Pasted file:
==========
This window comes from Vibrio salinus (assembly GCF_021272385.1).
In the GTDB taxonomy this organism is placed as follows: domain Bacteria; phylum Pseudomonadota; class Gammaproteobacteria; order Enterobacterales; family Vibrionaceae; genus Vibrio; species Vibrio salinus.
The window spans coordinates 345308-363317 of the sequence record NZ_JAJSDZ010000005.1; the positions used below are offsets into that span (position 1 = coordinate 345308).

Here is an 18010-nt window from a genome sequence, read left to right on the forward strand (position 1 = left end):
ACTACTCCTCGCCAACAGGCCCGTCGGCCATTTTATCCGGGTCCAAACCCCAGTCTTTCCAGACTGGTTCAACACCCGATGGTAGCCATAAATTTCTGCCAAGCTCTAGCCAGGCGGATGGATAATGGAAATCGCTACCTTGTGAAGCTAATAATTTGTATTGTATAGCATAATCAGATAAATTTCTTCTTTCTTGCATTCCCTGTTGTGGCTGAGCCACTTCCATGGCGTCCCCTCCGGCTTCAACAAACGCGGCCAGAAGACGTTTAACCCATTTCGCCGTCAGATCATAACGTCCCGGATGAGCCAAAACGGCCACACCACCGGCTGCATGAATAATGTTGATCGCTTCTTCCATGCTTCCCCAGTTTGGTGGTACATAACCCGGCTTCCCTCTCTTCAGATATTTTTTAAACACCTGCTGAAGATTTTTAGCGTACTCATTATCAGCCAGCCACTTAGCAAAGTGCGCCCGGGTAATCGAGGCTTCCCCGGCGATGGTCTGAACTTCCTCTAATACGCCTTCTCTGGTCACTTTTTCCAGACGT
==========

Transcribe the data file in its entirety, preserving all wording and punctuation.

This window comes from Vibrio salinus (assembly GCF_021272385.1).
In the GTDB taxonomy this organism is placed as follows: domain Bacteria; phylum Pseudomonadota; class Gammaproteobacteria; order Enterobacterales; family Vibrionaceae; genus Vibrio; species Vibrio salinus.
The window spans coordinates 345308-363317 of the sequence record NZ_JAJSDZ010000005.1; the positions used below are offsets into that span (position 1 = coordinate 345308).

Here is an 18010-nt window from a genome sequence, read left to right on the forward strand (position 1 = left end):
ACTACTCCTCGCCAACAGGCCCGTCGGCCATTTTATCCGGGTCCAAACCCCAGTCTTTCCAGACTGGTTCAACACCCGATGGTAGCCATAAATTTCTGCCAAGCTCTAGCCAGGCGGATGGATAATGGAAATCGCTACCTTGTGAAGCTAATAATTTGTATTGTATAGCATAATCAGATAAATTTCTTCTTTCTTGCATTCCCTGTTGTGGCTGAGCCACTTCCATGGCGTCCCCTCCGGCTTCAACAAACGCGGCCAGAAGACGTTTAACCCATTTCGCCGTCAGATCATAACGTCCCGGATGAGCCAAAACGGCCACACCACCGGCTGCATGAATAATGTTGATCGCTTCTTCCATGCTTCCCCAGTTTGGTGGTACATAACCCGGCTTCCCTCTCTTCAGATATTTTTTAAACACCTGCTGAAGATTTTTAGCGTACTCATTATCAGCCAGCCACTTAGCAAAGTGCGCCCGGGTAATCGAGGCTTCCCCGGCGATGGTCTGAACTTCCTCTAATACGCCTTCTCTGGTCACTTTTTCCAGACGT